A female merganser, of the red breasted variety, yesterday circled the pond three times that I saw and then landed on the water. It was before 7.00am and just none of the hostel guests was about. She dibbled and dived for mini trout and other delicacies, swam around to explore and then contented herself on the bank with a meticulous preen. I am no twitcher but put the glasses on her and felt privileged that of the many nearby sheets of water available to her she chose our tiny pond to visit.
I was reminded of the first three lines of D.H. Lawrence's poem, 'Snake'.
“A snake came to my water trough,
On a hot, hot day, and I in pyjamas for the heat,
To drink there.”
Unlike Lawrence, who felt threatened by his visitor, 'the voices of my education' told me not that she should be killed, but revered. Of course, within a very short time when the first up hosteller padded by, she took off in a strong uplifting straight line, cleared the trees and was away. Our sleepy hostel guest though saw nothing of her and went on his way in blissful ignorance. Now we have a note at Reception to alert folks to the possibility of them too appreciating our early morning visitor.
Two days before and with three hostellers for company we had parked our bikes as far up the glen as we could and walked on to the loch where my neighbour Ian had told us there was prolific bird life this month in particular. Plenty breeze today, no midges. This loch is far more remote and another three hundred feet higher than us. It looks straight into the hill. There silently we marvelled at the flights and calls of the curlew, this year outnumbering by far the customary peewits. Of course they saw us before we saw them. It was a true gathering of the avian clans and we were thrilled. A solitary goldeneye male guarded his mate and sitting tight, we guessed, in the reeds on the far side. His striking markings can be seen on several lochs more widely scattered in the strath. Black headed gulls curled not much above us and went their own way.
On the following morning at the post office I bump into Ian, another Ian, who with his brother Donnie, farms those acres and told him of our visit. “ That loch is deep, deep; a mystery,” he tells me. “ We've lost more than one cow in there; I wouldn't like to say just how deep it is.”
So many of this month's hostel guests are coming from all over. Predominantly Scottish but with a healthy flow of independent travellers from France, Germany, Holland, Turkey, USA, Canada, the rest of the UK, New Zealand, Australia – and that's just the last four weeks. What is encouraging is twofold. First, their appreciation of what they find here in terms of location, the welcome and the facilities once they have arrived. Secondly, many have come from other Scottish hostels, usually independent ones and are very happy to tell us of the good times there had there. Often they bring greetings from those hostels to us. I like that feeling of fraternity. Our own team this year is really switched on and robust good company. We are so fortunate and our guests like particularly that aspect of their stay with us.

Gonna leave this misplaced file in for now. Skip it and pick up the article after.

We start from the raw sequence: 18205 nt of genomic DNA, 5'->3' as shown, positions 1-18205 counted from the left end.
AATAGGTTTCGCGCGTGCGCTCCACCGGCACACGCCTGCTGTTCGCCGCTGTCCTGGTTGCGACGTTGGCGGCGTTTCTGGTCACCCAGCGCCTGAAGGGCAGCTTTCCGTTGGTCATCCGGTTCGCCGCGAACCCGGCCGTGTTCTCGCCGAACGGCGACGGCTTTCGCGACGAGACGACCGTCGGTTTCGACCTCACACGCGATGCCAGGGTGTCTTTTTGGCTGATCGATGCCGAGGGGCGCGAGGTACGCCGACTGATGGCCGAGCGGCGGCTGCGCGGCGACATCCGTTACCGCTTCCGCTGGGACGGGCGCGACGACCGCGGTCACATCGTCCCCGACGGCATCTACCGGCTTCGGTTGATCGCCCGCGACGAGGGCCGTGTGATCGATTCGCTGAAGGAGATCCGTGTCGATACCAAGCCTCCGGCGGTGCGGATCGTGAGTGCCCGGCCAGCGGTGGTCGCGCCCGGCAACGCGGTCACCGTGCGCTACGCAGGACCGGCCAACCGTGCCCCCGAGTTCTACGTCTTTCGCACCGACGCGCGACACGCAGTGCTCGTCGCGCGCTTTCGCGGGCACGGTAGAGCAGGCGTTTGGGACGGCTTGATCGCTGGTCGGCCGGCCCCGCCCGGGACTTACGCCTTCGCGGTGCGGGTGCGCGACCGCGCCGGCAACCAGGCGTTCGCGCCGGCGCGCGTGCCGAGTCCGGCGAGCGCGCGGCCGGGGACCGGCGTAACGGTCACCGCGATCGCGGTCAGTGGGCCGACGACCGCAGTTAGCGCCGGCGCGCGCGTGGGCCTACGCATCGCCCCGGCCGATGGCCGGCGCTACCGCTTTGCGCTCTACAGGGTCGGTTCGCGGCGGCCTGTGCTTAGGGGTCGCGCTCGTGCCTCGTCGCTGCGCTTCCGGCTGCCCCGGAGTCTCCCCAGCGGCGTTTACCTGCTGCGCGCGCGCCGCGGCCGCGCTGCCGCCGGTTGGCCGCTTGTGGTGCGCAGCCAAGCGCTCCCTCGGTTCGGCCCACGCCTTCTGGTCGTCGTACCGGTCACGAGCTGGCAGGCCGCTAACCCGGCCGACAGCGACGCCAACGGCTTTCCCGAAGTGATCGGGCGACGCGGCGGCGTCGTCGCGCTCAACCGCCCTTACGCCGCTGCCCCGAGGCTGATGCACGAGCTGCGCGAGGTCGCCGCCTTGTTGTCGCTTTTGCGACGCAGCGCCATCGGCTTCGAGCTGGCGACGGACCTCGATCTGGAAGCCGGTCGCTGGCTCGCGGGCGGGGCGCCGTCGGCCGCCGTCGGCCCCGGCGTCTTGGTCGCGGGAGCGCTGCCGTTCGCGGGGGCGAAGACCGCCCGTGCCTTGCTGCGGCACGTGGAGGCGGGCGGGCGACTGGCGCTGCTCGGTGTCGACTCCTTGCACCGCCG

This hostel's ground has a good track record in accommodating independent travellers. From 1900, for about ten years, Macdonalds travelled from Lochaber on the west coast on their way to the Wool Fair in Inverness. This fair was for the trading of horses. A regular camping spot for these independent travellers was right here. The Gaelic for our ground is interpreted as 'The cool spring in the wood'. Quite often we have found bits of chain, horseshoes and half disintegrated tackle buried not far beneath the surface of the camping ground.
In a remarkable little book loaned to us by our Buckie born friend Madge and which she discovered in Wastebusters at Forres we learn more about these early travellers. In Elizabeth ( Suzie) McKay's ' A Discarded Brat, a tiny's tale of survival' published in 1979 by Highland Printers of Inverness, she tells of such independent travellers.
“ From west the country came the tinkers' carts, traps and caravans, lumbering leisurely along a procession of men and women of all ages. They had hit the trail sometime in April to reap their harvest, bringing with them linen, coloured calico and a glitter of household wares. They were skilled in the art of soldering kettles, pots and pans, in return for a few coppers or some rags and rabbit skins. The tinker tribe were made up of several well known families.
Old Angus brought his family and their children and his aged mother who was very much weather beaten, wrinkled and furrowed about the features and who dearly loved to smoke her little clay pipe. The tribal folk were not beggars, but rather the relics of the ancient clans, forced to take the highway like rolling stones seeking moss: the women folk with their bundles of humanity wrapped in tartan plaids, strapped safely to their backs and a basket of wares over their arms ….........”
Later, 'our' Macdonalds set up home in the wood here, built the start of what became our own first cottage home and earned their honest crust for just a few years before the call of the road took them away north. At least, unlike their own displaced forbears, they had a choice. Hostellers listen to these tales almost with reverence and as hostel keepers with a revived camping ground we have a sense of satisfaction in being their successors.
This morning, George is rebuilding a part of the watercourse, Greg and Thea are preparing the hostel and camping ground for tonight's visitors from Aberdeen, Switzerland, Edinburgh and Cumbria and I am writing this. Have a great summer.